An example of quintile plots (which are Excel charts) is shown below. Read more about such plots/charts here.




There will usually be one chart for each item. 200 items? 200 charts!


Inserted note, 10 January 2015: should you be lucky enough to have Excel 2010 or Excel 2013 on your computer, and have installed version 5.10.5 or better (see how to get it if you don't have it), then you're in "fat city" as far as printing goes: just marvel at this document (a pdf file) and see that Lertap 5 now has a print controller.


On the other hand, if your Lertap 5 is an older version, get a cuppa and read the following.


Printing these charts can require a bit of extra effort for a number of reasons. There are often very many of them. More often than not, they need to be resized so that they will fit on a printed page, and then some more fiddling has to be done to see that Excel does not print part of a chart on one page, with the rest of it at the top of next page.


These things can be done if you have a recent version of Lertap for Excel 2007, Excel 2010, or Excel 2011. (When this topic went to press, respective Lertap version numbers were (Excel 2007), (Excel 2011 for Macintosh), and 5.10.1 (Excel 2010). To see the version number of your Lertap, click on the small yellow smiley face found on the left-hand side of the Lertap toolbar.)


There are two chart-changing macros which can be used to fix up the quintile plots so that they're easier to print. They're called ChartChanger2 and ChartChanger3.


The ChartChanger2 special macro allows you to delete a quintile or two, and then reformat the display so as to recover the space used by the deleted quintiles. ChartChanger2 is available in all versions of Lertap.


We'll use quintiles from the MathsQuiz dataset as an example of using ChartChanger2.


To begin, imagine that you're playing along with this discussion. Also, imagine that you've got a recent version of Lertap for Excel 2007 or Excel 2010 (version or above).


You download the MathsQuiz dataset, and generate the quintiles there at your own desk, or on your laptop as you float on an air mattress and navigate around the pool.


You get the quintiles for the 15 test items. They're interesting. They're colorful. Many are fascinating. But they're too big. You'd like a more concise display.


You do these things: switch to Page Layout view (small red circle, bottom of screen snapshot below). Turn on gridlines (larger blue circle around the word Excel: click on it and select Gridlines). You use some of the many options under Excel's Page Layout menu to change page margins (purple circle). Lertap always leaves an empty first column on its quintile pages; you reduce the width of this column to zero.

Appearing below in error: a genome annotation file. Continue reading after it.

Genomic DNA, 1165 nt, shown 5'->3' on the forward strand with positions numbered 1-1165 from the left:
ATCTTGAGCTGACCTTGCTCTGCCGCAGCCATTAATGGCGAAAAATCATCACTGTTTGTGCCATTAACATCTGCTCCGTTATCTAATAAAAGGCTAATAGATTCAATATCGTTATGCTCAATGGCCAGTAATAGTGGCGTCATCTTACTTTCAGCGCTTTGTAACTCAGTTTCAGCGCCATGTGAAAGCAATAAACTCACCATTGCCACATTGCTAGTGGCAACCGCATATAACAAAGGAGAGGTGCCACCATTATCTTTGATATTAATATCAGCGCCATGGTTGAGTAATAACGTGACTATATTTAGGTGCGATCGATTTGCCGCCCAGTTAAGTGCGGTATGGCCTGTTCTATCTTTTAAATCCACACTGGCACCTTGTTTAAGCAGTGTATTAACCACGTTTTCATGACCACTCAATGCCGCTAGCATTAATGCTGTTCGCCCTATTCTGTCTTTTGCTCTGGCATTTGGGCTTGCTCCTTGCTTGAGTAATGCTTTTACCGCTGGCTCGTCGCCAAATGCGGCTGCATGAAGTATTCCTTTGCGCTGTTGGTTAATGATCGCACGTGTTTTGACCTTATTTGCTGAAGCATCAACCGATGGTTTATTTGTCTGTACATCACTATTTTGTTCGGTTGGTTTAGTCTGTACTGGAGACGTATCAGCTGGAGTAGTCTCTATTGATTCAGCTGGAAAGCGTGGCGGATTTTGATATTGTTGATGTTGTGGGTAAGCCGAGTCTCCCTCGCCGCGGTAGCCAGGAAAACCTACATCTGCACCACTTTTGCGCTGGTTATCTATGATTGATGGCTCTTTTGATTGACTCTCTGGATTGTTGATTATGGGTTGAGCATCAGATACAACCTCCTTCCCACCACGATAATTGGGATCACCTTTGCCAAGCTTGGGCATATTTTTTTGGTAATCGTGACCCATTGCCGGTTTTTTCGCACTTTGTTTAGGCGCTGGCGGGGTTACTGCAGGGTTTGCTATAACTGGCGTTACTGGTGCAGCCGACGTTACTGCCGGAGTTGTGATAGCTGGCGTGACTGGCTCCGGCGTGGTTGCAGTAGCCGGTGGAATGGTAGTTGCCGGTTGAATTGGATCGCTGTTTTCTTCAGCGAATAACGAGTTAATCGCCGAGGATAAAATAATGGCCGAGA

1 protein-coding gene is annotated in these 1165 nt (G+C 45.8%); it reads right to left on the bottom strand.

If your printer is set to use A4 paper, you might then see something like the next screen snapshot. (If your printer has "Letter" paper, you'll have a wider but slightly shorter page to work with.)




If we continue to work with portrait page orientation, we have 10 columns in the worksheet to play with. We'll grab the first quintile at its lower-right corner, and gently, lovingly, shrink it:




Our shrink has very carefully positioned the first chart so that its edges align with gridlines (is your shrink as good as ours?).


Note for Excel 2010 users: if your Lertap is up to date (version 5.10.x or better), you will have access to ChartChanger3 as well as ChartChanger2. One of the main features of ChartChanger3 is its ability to re-size plots and maintain grid alignment at the same time. Read about it here (also see the Tidbits at the bottom of this topic).


Okay, ChartChanger2, where are you?




We ask ChartChanger2 to position two charts per row of the display, and opt to have no blank lines between the rows.




(Note that we have now switched on the Page Break Preview option; it's at the bottom of the screen snapshot above, to the left of where it says 70%.)


Okay, what have we? The first eight quintile charts, corresponding to items I1 through I8, will, according to the screen snapshot above, fit on the first printed page, as will the upper portions of the charts for I9 and I10.


We've got a bad page break. Worse than bad breath (to some). We don't want those "upper portions"; we want whole charts, not parts. Can we get all of charts I9 and I10 to appear on the next page?


Certainly. Easy peasy.


We position the mouse on the blue dashes to the right of I10's chart, and drag the dashed line up, ever so slowly, ever so carefully, stopping when it's level with the top of the I10 chart.


Ready, set, print. Turned out well. How you'd go at your place?





Access to the ChartChanger3 macro may be available to all users, even those without Excel 2010. A version of it is likely to be found in the Lertap5MacroSetA.xlam file. Write to for help.